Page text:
Jumping continents: abjection, Kangaroo and the Celtic uncanny

Brewster, Scott (1998) Jumping continents: abjection, Kangaroo and the Celtic uncanny. D. H. Lawrence Review, 27 (2-3). pp. 217-232. ISSN 0011-4936

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Jumping continents: abjection, Kangaroo and the Celtic uncanny

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Abstract

In light of Julia Kristeva's delineation of abjection's 'vortex of summons and repulsion', the structure and experience of which she likens to an 'inescapable boomerang', D. H. Lawrence's novel Kangaroo can be seen to boomerang inescapably between maternal and masculine symbolic space. Hopping across old and new worlds, the novel also boomerangs between haunting aboriginal sites - Cornwall and the Australian bush - that have the power to place the subject "beside" itself. In ambivalently negotiating its "Celtic" fringe, Lawrence's work exhibits the imperial legacy of an "old England" that must confront the strangeness at its heart.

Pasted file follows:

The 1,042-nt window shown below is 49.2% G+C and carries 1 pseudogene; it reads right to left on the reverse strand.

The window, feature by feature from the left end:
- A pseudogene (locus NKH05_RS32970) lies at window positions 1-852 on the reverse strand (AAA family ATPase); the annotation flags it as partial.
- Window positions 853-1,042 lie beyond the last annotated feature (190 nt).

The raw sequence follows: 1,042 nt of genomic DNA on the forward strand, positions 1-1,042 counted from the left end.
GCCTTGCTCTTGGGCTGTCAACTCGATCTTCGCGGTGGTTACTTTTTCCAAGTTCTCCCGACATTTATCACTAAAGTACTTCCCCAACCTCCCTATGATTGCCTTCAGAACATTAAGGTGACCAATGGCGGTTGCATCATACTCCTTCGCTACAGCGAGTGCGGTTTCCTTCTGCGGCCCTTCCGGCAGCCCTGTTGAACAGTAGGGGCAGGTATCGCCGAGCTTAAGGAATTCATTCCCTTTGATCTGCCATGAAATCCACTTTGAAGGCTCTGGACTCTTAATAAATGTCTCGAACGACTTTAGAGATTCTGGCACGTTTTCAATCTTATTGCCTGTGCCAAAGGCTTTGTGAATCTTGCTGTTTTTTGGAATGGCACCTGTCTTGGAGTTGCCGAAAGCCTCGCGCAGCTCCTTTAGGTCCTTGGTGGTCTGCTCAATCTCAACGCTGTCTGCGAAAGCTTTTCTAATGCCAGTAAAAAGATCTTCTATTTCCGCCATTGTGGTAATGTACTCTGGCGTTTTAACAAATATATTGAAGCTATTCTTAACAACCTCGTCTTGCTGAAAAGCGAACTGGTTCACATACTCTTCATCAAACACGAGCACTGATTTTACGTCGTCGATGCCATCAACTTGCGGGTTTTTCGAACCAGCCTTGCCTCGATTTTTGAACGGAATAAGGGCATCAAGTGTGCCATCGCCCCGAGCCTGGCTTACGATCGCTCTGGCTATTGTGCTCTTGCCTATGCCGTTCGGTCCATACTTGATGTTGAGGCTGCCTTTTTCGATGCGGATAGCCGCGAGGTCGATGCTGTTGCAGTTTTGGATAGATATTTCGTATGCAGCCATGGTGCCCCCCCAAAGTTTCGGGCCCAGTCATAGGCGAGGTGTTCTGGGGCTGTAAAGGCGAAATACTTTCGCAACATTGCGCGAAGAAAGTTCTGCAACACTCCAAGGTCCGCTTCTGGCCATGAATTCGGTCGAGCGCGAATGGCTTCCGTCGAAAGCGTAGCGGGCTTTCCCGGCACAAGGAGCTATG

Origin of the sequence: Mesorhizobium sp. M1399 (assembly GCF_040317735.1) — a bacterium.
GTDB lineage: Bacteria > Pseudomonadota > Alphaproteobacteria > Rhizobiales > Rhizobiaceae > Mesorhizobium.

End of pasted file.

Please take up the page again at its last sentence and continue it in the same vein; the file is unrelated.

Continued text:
Keywords:D. H. Lawrence, Kangaroo, Abjection, Julia Kristeva, Cornwall, Australia, The Plumed Serpent, Mexico
Subjects:Q Linguistics, Classics and related subjects > Q322 English Literature by author
Divisions:College of Arts > School of English & Journalism > School of English & Journalism (English)
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ID Code:15053
Deposited On:25 Sep 2014 11:37

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